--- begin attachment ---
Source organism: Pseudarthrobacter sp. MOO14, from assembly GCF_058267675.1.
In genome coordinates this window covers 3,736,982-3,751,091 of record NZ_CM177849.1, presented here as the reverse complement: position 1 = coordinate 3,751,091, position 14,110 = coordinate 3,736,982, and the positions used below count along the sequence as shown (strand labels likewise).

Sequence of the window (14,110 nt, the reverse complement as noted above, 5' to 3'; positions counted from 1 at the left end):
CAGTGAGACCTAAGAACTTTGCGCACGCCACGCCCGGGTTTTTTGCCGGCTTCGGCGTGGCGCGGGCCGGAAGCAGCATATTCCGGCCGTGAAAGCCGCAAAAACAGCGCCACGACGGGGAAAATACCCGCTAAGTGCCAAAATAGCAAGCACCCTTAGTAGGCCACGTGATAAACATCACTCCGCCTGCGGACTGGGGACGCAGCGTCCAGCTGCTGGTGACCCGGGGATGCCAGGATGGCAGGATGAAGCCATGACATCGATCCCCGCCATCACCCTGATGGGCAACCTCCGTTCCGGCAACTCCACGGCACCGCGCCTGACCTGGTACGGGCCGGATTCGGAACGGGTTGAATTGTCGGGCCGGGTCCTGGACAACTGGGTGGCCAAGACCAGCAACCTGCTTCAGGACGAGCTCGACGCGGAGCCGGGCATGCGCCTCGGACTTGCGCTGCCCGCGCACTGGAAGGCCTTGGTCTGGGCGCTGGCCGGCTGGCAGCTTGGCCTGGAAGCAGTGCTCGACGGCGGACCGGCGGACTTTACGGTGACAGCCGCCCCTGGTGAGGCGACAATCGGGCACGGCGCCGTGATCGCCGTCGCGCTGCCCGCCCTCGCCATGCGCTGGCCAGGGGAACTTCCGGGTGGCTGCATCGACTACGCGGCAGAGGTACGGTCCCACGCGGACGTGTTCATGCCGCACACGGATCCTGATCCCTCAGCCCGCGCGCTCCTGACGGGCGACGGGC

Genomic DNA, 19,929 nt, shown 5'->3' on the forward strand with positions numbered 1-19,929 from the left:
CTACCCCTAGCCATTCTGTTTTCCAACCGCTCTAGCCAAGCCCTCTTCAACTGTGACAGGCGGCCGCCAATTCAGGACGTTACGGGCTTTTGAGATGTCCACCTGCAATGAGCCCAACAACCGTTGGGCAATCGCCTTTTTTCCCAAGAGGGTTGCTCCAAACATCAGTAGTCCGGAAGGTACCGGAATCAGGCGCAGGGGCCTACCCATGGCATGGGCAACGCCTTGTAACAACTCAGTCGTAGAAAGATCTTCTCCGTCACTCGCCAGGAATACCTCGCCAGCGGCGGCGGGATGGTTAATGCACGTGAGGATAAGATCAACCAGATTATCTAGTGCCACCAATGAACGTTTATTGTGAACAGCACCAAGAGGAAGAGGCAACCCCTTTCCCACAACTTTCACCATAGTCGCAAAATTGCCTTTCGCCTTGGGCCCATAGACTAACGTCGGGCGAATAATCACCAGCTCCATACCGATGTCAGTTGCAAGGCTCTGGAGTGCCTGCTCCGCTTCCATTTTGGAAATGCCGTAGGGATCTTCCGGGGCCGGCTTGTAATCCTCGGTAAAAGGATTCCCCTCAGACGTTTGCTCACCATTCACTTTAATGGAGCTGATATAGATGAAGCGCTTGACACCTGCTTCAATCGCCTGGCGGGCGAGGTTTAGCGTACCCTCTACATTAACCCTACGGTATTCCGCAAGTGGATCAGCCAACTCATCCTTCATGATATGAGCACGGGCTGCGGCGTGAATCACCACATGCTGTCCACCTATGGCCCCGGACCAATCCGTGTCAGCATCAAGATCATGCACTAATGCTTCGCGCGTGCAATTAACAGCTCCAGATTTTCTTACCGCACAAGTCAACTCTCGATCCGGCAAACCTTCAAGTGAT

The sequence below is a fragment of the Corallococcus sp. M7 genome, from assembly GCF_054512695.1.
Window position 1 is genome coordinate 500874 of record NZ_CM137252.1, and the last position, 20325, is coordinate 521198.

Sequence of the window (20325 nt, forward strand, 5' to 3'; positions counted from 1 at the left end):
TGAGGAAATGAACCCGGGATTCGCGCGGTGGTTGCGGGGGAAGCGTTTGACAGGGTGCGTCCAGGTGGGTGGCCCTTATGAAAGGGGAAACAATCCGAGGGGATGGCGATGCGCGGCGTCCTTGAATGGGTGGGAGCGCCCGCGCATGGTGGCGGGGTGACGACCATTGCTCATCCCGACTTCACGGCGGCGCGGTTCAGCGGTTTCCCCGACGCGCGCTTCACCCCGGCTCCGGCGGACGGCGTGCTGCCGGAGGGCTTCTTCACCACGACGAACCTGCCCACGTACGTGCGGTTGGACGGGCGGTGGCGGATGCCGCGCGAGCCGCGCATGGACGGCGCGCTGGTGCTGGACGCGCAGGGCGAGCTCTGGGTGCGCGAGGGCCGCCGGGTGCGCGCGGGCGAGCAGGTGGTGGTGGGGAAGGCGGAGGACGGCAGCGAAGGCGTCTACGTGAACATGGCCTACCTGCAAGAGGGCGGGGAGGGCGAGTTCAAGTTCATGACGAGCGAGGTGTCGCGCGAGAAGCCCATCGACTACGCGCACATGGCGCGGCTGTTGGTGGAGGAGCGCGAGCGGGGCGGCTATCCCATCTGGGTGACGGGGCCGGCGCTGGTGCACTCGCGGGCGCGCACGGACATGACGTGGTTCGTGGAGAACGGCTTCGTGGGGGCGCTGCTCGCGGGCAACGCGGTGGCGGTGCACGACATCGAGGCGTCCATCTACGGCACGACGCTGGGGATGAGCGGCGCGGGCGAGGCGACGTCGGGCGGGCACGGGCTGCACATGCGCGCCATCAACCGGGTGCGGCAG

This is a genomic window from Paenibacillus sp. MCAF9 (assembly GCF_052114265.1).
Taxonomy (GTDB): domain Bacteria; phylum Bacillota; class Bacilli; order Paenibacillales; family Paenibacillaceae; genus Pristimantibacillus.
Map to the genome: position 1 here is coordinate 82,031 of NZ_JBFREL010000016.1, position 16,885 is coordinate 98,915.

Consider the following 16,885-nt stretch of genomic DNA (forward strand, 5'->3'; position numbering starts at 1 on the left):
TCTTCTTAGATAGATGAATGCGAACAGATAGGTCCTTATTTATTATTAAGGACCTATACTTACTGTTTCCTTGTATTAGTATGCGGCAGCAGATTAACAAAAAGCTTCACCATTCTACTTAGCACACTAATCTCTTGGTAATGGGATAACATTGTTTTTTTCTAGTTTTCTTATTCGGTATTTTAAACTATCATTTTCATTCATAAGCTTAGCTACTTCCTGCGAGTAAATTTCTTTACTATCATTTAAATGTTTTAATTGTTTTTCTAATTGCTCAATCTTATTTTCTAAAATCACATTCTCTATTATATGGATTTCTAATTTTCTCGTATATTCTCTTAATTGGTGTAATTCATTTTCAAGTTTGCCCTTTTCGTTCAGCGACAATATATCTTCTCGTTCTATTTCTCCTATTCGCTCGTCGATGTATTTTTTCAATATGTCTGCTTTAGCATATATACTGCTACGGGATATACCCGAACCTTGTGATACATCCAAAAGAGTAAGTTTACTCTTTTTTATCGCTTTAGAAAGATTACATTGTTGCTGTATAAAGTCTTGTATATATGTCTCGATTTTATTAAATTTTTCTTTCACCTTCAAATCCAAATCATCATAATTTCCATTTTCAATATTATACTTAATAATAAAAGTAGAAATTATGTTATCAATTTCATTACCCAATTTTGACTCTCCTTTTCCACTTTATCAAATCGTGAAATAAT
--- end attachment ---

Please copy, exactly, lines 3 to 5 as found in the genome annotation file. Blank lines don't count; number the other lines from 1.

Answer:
Sequence of the window (14,110 nt, the reverse complement as noted above, 5' to 3'; positions counted from 1 at the left end):
CAGTGAGACCTAAGAACTTTGCGCACGCCACGCCCGGGTTTTTTGCCGGCTTCGGCGTGGCGCGGGCCGGAAGCAGCATATTCCGGCCGTGAAAGCCGCAAAAACAGCGCCACGACGGGGAAAATACCCGCTAAGTGCCAAAATAGCAAGCACCCTTAGTAGGCCACGTGATAAACATCACTCCGCCTGCGGACTGGGGACGCAGCGTCCAGCTGCTGGTGACCCGGGGATGCCAGGATGGCAGGATGAAGCCATGACATCGATCCCCGCCATCACCCTGATGGGCAACCTCCGTTCCGGCAACTCCACGGCACCGCGCCTGACCTGGTACGGGCCGGATTCGGAACGGGTTGAATTGTCGGGCCGGGTCCTGGACAACTGGGTGGCCAAGACCAGCAACCTGCTTCAGGACGAGCTCGACGCGGAGCCGGGCATGCGCCTCGGACTTGCGCTGCCCGCGCACTGGAAGGCCTTGGTCTGGGCGCTGGCCGGCTGGCAGCTTGGCCTGGAAGCAGTGCTCGACGGCGGACCGGCGGACTTTACGGTGACAGCCGCCCCTGGTGAGGCGACAATCGGGCACGGCGCCGTGATCGCCGTCGCGCTGCCCGCCCTCGCCATGCGCTGGCCAGGGGAACTTCCGGGTGGCTGCATCGACTACGCGGCAGAGGTACGGTCCCACGCGGACGTGTTCATGCCGCACACGGATCCTGATCCCTCAGCCCGCGCGCTCCTGACGGGCGACGGGC

Genomic DNA, 19,929 nt, shown 5'->3' on the forward strand with positions numbered 1-19,929 from the left: